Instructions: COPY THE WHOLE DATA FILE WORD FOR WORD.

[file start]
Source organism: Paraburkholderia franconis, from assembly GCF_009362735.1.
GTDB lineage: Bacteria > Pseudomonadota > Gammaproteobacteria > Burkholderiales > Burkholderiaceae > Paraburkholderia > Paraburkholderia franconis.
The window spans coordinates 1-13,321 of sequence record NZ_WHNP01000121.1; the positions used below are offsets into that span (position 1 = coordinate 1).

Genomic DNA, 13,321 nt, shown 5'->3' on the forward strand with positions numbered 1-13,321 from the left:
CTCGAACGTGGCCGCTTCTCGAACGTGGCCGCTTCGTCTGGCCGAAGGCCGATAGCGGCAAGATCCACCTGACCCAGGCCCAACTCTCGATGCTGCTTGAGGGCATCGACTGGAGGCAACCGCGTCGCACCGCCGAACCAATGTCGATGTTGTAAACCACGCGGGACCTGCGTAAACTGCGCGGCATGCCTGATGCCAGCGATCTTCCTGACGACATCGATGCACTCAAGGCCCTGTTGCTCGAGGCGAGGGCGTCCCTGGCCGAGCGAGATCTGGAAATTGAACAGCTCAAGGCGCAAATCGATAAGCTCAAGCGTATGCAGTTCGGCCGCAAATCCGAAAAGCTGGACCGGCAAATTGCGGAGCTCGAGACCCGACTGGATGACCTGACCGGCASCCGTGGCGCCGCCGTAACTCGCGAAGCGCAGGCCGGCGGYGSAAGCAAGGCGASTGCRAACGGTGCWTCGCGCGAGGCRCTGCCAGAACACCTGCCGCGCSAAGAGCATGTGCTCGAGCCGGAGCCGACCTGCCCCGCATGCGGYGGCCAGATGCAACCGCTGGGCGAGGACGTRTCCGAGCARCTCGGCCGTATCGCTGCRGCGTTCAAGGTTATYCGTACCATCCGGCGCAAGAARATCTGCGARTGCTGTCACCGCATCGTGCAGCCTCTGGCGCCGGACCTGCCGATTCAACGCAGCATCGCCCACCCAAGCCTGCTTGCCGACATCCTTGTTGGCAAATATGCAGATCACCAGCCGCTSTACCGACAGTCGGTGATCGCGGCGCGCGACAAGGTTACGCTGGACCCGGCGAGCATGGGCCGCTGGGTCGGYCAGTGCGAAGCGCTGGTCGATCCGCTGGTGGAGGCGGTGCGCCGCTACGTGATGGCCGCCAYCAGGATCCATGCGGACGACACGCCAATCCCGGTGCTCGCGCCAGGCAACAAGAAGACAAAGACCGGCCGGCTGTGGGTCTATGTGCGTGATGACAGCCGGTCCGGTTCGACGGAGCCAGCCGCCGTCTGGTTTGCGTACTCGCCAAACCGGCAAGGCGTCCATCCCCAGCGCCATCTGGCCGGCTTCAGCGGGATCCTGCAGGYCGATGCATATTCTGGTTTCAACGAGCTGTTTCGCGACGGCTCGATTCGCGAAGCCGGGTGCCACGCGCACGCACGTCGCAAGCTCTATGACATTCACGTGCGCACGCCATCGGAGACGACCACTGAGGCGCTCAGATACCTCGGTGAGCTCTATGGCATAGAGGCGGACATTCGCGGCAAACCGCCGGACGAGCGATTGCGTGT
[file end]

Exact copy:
Source organism: Paraburkholderia franconis, from assembly GCF_009362735.1.
GTDB lineage: Bacteria > Pseudomonadota > Gammaproteobacteria > Burkholderiales > Burkholderiaceae > Paraburkholderia > Paraburkholderia franconis.
The window spans coordinates 1-13,321 of sequence record NZ_WHNP01000121.1; the positions used below are offsets into that span (position 1 = coordinate 1).

Genomic DNA, 13,321 nt, shown 5'->3' on the forward strand with positions numbered 1-13,321 from the left:
CTCGAACGTGGCCGCTTCTCGAACGTGGCCGCTTCGTCTGGCCGAAGGCCGATAGCGGCAAGATCCACCTGACCCAGGCCCAACTCTCGATGCTGCTTGAGGGCATCGACTGGAGGCAACCGCGTCGCACCGCCGAACCAATGTCGATGTTGTAAACCACGCGGGACCTGCGTAAACTGCGCGGCATGCCTGATGCCAGCGATCTTCCTGACGACATCGATGCACTCAAGGCCCTGTTGCTCGAGGCGAGGGCGTCCCTGGCCGAGCGAGATCTGGAAATTGAACAGCTCAAGGCGCAAATCGATAAGCTCAAGCGTATGCAGTTCGGCCGCAAATCCGAAAAGCTGGACCGGCAAATTGCGGAGCTCGAGACCCGACTGGATGACCTGACCGGCASCCGTGGCGCCGCCGTAACTCGCGAAGCGCAGGCCGGCGGYGSAAGCAAGGCGASTGCRAACGGTGCWTCGCGCGAGGCRCTGCCAGAACACCTGCCGCGCSAAGAGCATGTGCTCGAGCCGGAGCCGACCTGCCCCGCATGCGGYGGCCAGATGCAACCGCTGGGCGAGGACGTRTCCGAGCARCTCGGCCGTATCGCTGCRGCGTTCAAGGTTATYCGTACCATCCGGCGCAAGAARATCTGCGARTGCTGTCACCGCATCGTGCAGCCTCTGGCGCCGGACCTGCCGATTCAACGCAGCATCGCCCACCCAAGCCTGCTTGCCGACATCCTTGTTGGCAAATATGCAGATCACCAGCCGCTSTACCGACAGTCGGTGATCGCGGCGCGCGACAAGGTTACGCTGGACCCGGCGAGCATGGGCCGCTGGGTCGGYCAGTGCGAAGCGCTGGTCGATCCGCTGGTGGAGGCGGTGCGCCGCTACGTGATGGCCGCCAYCAGGATCCATGCGGACGACACGCCAATCCCGGTGCTCGCGCCAGGCAACAAGAAGACAAAGACCGGCCGGCTGTGGGTCTATGTGCGTGATGACAGCCGGTCCGGTTCGACGGAGCCAGCCGCCGTCTGGTTTGCGTACTCGCCAAACCGGCAAGGCGTCCATCCCCAGCGCCATCTGGCCGGCTTCAGCGGGATCCTGCAGGYCGATGCATATTCTGGTTTCAACGAGCTGTTTCGCGACGGCTCGATTCGCGAAGCCGGGTGCCACGCGCACGCACGTCGCAAGCTCTATGACATTCACGTGCGCACGCCATCGGAGACGACCACTGAGGCGCTCAGATACCTCGGTGAGCTCTATGGCATAGAGGCGGACATTCGCGGCAAACCGCCGGACGAGCGATTGCGTGT